"Midnight Ramblings" has fast acoustic pickings with a funky bass beat, while the lyrics hit a deep chord. "They're talking big ideas/ And pretty soon I just want to go/ Did you know how you were fooled/ When they told you you were schooled?/ Did you care about the rules/ Or did you just throw it all away?" One of my favorite songs is "Bottle." It starts off softly, with a deep playful guitar line and vocals. As the song progresses, it changes, gaining a manic quality as the tranquility of a good relationship turns bad. The lyrics are incredible - beyond what I find on most of the albums I review. "Uncork this bottle/ Little genie/ Grant me wishes to spare/ Then you must leave me/ Watch it vanish to air/ Like a faerie/ Our bed was once our palace/ Now it's our cemetary."

Soft, jazz influenced guitar pulls the listener into the complexity of "Please." Harmony between lead and backing vocals is strong, but sometimes the lead seems a little flat. It only feeds into the miasma the song describes. "When I woke up today/ I tried to go the other way/ I tried. . ." Punk and Speed Metal appropriately influence "Battering Ram." It's loud and obnoxious, with a screaming guitar solo, also featuring a nice hanging lyric line. "Put up your defenses I don't care/ Cuz I believe one day you'll come around/ Cuz what goes up must come. . ."

Front Room surprises at every turn, with its blend of jazz styled lead and backing vocals mixed with rap. The song lulls the listener into a sense of security until the backing vocals come in. Then it slides from jazz into rap, seemingly without effort. The rap has its own separate title, The Bomb. The line that makes its presence most felt here is I got a style all my own. They sure do. No less impressive is Statement, with its heavy guitar opening and supporting funky bass line. Vocals are intentionally mechanical with both vocalists clashing together. "I do not trust the word love/ It produces self hypnosis/ And a strong impression/ That to love is simple. . . "If you think that's a strong statement, you have to hear the rest. It only gets better as the song draws you into its spell.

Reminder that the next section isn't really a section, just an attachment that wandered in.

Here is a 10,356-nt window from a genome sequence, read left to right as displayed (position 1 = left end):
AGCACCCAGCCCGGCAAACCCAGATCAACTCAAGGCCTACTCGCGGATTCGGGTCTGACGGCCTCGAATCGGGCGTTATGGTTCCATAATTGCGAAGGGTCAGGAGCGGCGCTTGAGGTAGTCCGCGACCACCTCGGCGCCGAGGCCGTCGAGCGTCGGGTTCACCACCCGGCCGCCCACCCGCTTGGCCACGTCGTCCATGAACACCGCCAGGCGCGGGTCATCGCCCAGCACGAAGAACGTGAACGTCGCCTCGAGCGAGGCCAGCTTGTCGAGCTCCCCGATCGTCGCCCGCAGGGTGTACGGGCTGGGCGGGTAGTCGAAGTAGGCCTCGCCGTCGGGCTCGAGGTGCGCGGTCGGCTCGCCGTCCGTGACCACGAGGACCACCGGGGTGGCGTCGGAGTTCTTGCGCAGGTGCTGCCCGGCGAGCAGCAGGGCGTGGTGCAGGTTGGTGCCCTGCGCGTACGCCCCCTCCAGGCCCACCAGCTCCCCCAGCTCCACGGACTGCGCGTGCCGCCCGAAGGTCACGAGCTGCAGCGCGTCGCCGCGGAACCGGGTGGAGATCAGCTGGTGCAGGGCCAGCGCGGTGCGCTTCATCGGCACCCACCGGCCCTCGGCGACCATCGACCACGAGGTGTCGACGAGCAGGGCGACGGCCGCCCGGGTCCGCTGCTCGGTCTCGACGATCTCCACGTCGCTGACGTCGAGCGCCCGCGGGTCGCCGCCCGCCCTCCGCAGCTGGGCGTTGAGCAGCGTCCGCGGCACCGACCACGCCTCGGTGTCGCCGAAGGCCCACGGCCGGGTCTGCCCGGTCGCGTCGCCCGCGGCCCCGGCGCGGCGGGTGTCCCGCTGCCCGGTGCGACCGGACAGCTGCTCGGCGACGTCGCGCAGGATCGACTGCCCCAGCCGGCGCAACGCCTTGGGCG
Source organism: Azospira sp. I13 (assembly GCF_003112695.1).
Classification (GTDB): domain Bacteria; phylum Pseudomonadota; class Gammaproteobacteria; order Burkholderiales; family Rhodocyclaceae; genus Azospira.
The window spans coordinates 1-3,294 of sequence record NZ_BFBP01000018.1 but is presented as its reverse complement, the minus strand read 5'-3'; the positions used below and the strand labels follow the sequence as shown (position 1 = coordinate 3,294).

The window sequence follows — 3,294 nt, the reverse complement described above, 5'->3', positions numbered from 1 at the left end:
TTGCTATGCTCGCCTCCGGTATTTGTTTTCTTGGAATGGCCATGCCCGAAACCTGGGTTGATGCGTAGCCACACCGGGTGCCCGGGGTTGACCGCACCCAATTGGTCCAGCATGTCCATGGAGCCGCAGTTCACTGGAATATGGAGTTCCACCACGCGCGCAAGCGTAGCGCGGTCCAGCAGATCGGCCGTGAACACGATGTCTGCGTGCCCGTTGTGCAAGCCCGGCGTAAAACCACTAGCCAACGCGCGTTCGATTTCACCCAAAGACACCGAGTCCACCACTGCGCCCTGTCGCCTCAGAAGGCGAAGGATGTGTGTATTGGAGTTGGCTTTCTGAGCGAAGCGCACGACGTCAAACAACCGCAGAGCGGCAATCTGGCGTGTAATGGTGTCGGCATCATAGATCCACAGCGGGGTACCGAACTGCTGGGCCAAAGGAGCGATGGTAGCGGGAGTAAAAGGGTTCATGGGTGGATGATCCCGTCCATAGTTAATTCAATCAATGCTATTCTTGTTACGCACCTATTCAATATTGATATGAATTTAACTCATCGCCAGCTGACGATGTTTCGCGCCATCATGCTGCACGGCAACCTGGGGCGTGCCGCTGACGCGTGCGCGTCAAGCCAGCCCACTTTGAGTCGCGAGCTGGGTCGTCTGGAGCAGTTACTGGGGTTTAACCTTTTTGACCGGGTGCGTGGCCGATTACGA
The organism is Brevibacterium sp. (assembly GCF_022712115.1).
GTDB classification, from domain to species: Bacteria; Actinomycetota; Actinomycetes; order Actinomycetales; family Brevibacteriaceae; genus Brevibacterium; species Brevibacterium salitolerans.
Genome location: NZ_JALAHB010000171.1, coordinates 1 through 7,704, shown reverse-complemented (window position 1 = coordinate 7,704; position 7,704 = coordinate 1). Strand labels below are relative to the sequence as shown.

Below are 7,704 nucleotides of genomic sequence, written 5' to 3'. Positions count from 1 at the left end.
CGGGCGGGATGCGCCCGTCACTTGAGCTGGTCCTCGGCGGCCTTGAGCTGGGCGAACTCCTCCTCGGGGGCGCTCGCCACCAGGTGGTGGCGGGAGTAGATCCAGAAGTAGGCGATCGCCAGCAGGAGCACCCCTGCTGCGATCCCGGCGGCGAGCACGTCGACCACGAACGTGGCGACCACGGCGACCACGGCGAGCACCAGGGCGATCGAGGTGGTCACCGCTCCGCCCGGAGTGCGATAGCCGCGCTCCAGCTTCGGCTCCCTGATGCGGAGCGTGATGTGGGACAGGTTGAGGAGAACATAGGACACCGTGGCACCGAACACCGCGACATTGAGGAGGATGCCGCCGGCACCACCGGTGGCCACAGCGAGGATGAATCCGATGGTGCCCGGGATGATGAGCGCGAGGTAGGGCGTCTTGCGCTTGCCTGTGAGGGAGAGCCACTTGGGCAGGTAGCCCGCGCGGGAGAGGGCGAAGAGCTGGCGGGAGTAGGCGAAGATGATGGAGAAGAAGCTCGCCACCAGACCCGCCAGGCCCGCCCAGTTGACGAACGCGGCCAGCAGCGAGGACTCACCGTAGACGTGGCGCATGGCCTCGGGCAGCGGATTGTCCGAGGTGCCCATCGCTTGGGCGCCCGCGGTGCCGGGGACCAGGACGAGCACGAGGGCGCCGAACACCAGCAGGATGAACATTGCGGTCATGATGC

"Trainsongs" soft opening guitar work is lovely, winding around, pulling me in. Just when I thought the song couldn't get better, the refrain brings it to a whole other level. And I feel this moment slip away/ And I wait for words/ But nothing comes my way/ And you see and you look at me/ You look at me that way. . . Backing vocals on the final refrain are particularly good. Untwined is probably my least favorite of the songs. Its soft and weighty with melancholy, but the lyrics hold up well.

Slight Return is a short revisit to The Bomb. It fades in and out, making a transition between Untwined and Without Shame. The complex acoustic guitar line on Without Shame leads to a soft vocal, and backing vocals begin to sound like Crosby, Stills and Nash in some places. But, this is THREE AGAINST FOUR. Don't expect them to lose their identity just because they borrowed one small element. The harmony feeds into some fast funk, and the final soft passage, spiraling out with acoustic guitars alone.

 I don't believe that THREE AGAINST FOUR will remain unsigned for very long. The potential of this self-produced album is overwhelming. I find I like the album more with each successive listen. The songs reveal nuances unheard each time, making it something I look forward to putting in my CD player. I wanted to take a break at some point while writing the review, but I couldn't stop. I think that's the best compliment I could pay them, because I always take breaks. If you're into intelligent alternative music, buy it.